Barbara Lynn, You’ll Lose A Good Thing

Barbara Lynn was one of the first women to play lead guitar in an R&B band. Her song You’ll Lose A Good Thing topped both R&B and pop charts in 1962.


If you look up Barbara Lynn on t’internet, she’s listed as “singer”, but infact this she’s a guitarist, songwriter and singer.  A star of the 60s, we seem to have forgotten her now, but she’s a force to be reckoned with.

She was born in 1944 in Texas.  Lynn started out playing the piano, as a child, but after seeing Elvis Presley on TV she decided the guitar was for her.  As well as being a huge Elvis fan, she also liked the appeal of playing an instrument that wasn’t often associated with female musicians.  She wanted great songs to sing and play, so she started writing her own material as a teenager.

Lynn’s song You’ll Lose A Good Thing topped the R&B charts in the US 1962, and unusually for the US, also reached the TOP 10 in the pop charts.  That was her first really big break, after which she got to play with other top musicians.  She wrote plenty of other hits too.  She was one of the first women to play lead guitar in an R&B band, and wrote much of her own material.  What’s more, she was popular not only on black music radio stations and charts, but across the board.  Which was quite a feat back then in the US.  She toured with Gladys Knight, Stevie Wonder Smokey robinson, Jackie Wilson, sam Cooke, Otis Redding, Marvin Gaye and B.B. King and plenty more.   In 1964 the Rolling Stones recorded her song Oh Baby (We Got a good Thing Going).

During the 1970s she largely withdrew from the music business to raise a family, making only occasional recordings and performances.   But in the mid 80s she started recording and touring again.  She is still touring and performing.

She’s much loved in her home town of Beaumont  where she still lives.  So much so that in 2010 the city named her street Barbara Lynn Street in her honour.

Lynn is not often credited as guitarist on her recordings, because she used session musicians in the studio, so she could concentrate on the vocals.  But she always played lead when performing live. A left-handed player, Lynn has a unique playing style.  She uses a thumb pick, and strums with her finger.  She says she just made it up and it suits her.  Which it most certainly does.  Here she is performing her 1962 hit You’ll Lose A Good Thing.

The Blues Ain’t Sad

So where to begin with exploring the blues? Well I started with B B King, and really that’s not a bad place to start is it?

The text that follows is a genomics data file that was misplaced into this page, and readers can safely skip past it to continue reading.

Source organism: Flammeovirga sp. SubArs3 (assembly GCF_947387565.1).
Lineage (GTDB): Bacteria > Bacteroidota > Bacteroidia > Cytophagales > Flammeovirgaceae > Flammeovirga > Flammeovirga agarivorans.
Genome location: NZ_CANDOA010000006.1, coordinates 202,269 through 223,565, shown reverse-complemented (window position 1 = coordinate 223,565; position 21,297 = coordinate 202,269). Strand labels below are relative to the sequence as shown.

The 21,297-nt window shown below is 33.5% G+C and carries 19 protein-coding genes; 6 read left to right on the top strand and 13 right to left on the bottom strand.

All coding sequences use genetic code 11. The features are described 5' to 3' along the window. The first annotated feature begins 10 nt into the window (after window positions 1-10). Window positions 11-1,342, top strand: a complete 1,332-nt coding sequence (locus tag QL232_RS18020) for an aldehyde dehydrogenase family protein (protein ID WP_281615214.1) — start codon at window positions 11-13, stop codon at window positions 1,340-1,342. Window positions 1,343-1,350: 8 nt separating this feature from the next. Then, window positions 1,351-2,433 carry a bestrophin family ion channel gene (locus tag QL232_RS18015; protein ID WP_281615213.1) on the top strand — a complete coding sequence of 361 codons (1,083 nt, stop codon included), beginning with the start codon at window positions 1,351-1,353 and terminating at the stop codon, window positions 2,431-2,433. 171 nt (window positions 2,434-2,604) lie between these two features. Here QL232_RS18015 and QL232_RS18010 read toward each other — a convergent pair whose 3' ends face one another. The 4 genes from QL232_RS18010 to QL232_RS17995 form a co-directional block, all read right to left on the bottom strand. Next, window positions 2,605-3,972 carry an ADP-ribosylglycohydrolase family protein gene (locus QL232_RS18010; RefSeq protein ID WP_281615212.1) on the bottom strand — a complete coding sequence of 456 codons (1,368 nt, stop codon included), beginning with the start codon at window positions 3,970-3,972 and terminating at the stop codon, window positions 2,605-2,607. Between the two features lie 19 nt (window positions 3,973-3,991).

I’m not sure what it is about The Blues. They certainly don’t make me sad. Something visceral I think. And as I’ve improved as a guitarist, I’ve also come to appreciate that what sounds at a glance like simple music is a multi-layered, multi-faceted mirroring of the human voice and of course the human condition.

The first time I properly noticed the Blues was in a roundabout way, through Gil Scot Heron’s Get Out Of The Ghetto Blues, which I listened to, along with all his other work a lot in the 90s.  But I think the roots go back somewhat further to a childhood hearing Billie Holiday, Leadbelly, Nina Simone, Mose Allison and  later Jimi Hendrix, as played by parents and grandparents.  So all that just sat around in my head for years, waiting for the moment!

So where to begin with exploring the blues? Well I started with B B King, and really that’s not a bad place to start is it?  I hung out in record shops, read books and sleeve notes, trawled through catalogues, borrowed cassettes from the library. I’m kind of glad I did it the old fashioned way but how amazing that with a few clicks we can now have it all in an instant.

From Memphis Minnie to Ana Popovic, Son House to Rory Gallagher, different styles, different eras, different continents: here’s a short collection of Blues.   I’m pretty sure you’ll want to add some more, so let us know what they are.

Ann Ford, Arrested for Playing Guitar

250 years ago, when the guitar was a relatively rare instrument in Britain, one very musically gifted young woman played several fretted stringed instruments, including the English Guitar and the Spanish Guitar.

Ann Ford was an only child from a rich family, and had been given the best education that money could buy, including musical tutoring in many instruments.  At an early age she showed an aptitude and flare for music, throughout her youth gave concerts for friends and family.  Her father it seems was not so proud of her growing ambition to perform for the general public though.  It was one thing to play in the drawing room, quite another in public.

But Ann was determined, and started to organise concerts.  In the run up to her first public performance, her father used his influence with the Old Bailey Magistrates to have her arrested.  She was not to be deterred and continued her plans.  Her father tried to disrupt her concerts by sending in thugs, but on she went, eventually escaping his control and becoming a well-known musician of her time, counting royalty amongst her audience.

Ann Ford Thickness by Thomas Gainsborough

Gainsborough’s painting of her shows her holding her English Guitar, which as you can see is a lute like instrument in the 18thCentury, but she also played the Spanish gut strung guitar, the lute, viola de gamba, harp and was something of a leading light on the “glass harmonica” or Musical Glasses (wine glasses).